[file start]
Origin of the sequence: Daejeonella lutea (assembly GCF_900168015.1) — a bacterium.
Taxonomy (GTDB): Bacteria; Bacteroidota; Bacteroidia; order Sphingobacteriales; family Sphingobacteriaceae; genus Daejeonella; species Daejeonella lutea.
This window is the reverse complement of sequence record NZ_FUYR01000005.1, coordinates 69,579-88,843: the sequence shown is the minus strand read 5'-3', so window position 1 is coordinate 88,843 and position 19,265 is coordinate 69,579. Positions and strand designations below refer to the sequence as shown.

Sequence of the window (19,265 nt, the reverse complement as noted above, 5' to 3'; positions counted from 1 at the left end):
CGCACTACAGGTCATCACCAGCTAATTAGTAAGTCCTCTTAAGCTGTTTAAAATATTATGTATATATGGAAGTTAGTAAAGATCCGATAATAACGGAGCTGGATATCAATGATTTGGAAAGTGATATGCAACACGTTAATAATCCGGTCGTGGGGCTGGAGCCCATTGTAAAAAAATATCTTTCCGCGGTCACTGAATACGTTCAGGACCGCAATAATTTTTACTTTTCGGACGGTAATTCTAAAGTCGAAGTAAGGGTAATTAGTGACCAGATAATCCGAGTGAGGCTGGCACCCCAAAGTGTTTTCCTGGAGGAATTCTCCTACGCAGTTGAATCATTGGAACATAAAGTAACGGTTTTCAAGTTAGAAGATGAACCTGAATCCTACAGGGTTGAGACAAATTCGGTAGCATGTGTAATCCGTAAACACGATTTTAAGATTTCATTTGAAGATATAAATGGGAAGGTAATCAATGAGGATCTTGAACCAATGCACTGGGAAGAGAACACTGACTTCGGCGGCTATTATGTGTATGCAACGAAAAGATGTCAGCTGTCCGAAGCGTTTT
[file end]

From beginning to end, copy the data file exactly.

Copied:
Origin of the sequence: Daejeonella lutea (assembly GCF_900168015.1) — a bacterium.
Taxonomy (GTDB): Bacteria; Bacteroidota; Bacteroidia; order Sphingobacteriales; family Sphingobacteriaceae; genus Daejeonella; species Daejeonella lutea.
This window is the reverse complement of sequence record NZ_FUYR01000005.1, coordinates 69,579-88,843: the sequence shown is the minus strand read 5'-3', so window position 1 is coordinate 88,843 and position 19,265 is coordinate 69,579. Positions and strand designations below refer to the sequence as shown.

Sequence of the window (19,265 nt, the reverse complement as noted above, 5' to 3'; positions counted from 1 at the left end):
CGCACTACAGGTCATCACCAGCTAATTAGTAAGTCCTCTTAAGCTGTTTAAAATATTATGTATATATGGAAGTTAGTAAAGATCCGATAATAACGGAGCTGGATATCAATGATTTGGAAAGTGATATGCAACACGTTAATAATCCGGTCGTGGGGCTGGAGCCCATTGTAAAAAAATATCTTTCCGCGGTCACTGAATACGTTCAGGACCGCAATAATTTTTACTTTTCGGACGGTAATTCTAAAGTCGAAGTAAGGGTAATTAGTGACCAGATAATCCGAGTGAGGCTGGCACCCCAAAGTGTTTTCCTGGAGGAATTCTCCTACGCAGTTGAATCATTGGAACATAAAGTAACGGTTTTCAAGTTAGAAGATGAACCTGAATCCTACAGGGTTGAGACAAATTCGGTAGCATGTGTAATCCGTAAACACGATTTTAAGATTTCATTTGAAGATATAAATGGGAAGGTAATCAATGAGGATCTTGAACCAATGCACTGGGAAGAGAACACTGACTTCGGCGGCTATTATGTGTATGCAACGAAAAGATGTCAGCTGTCCGAAGCGTTTT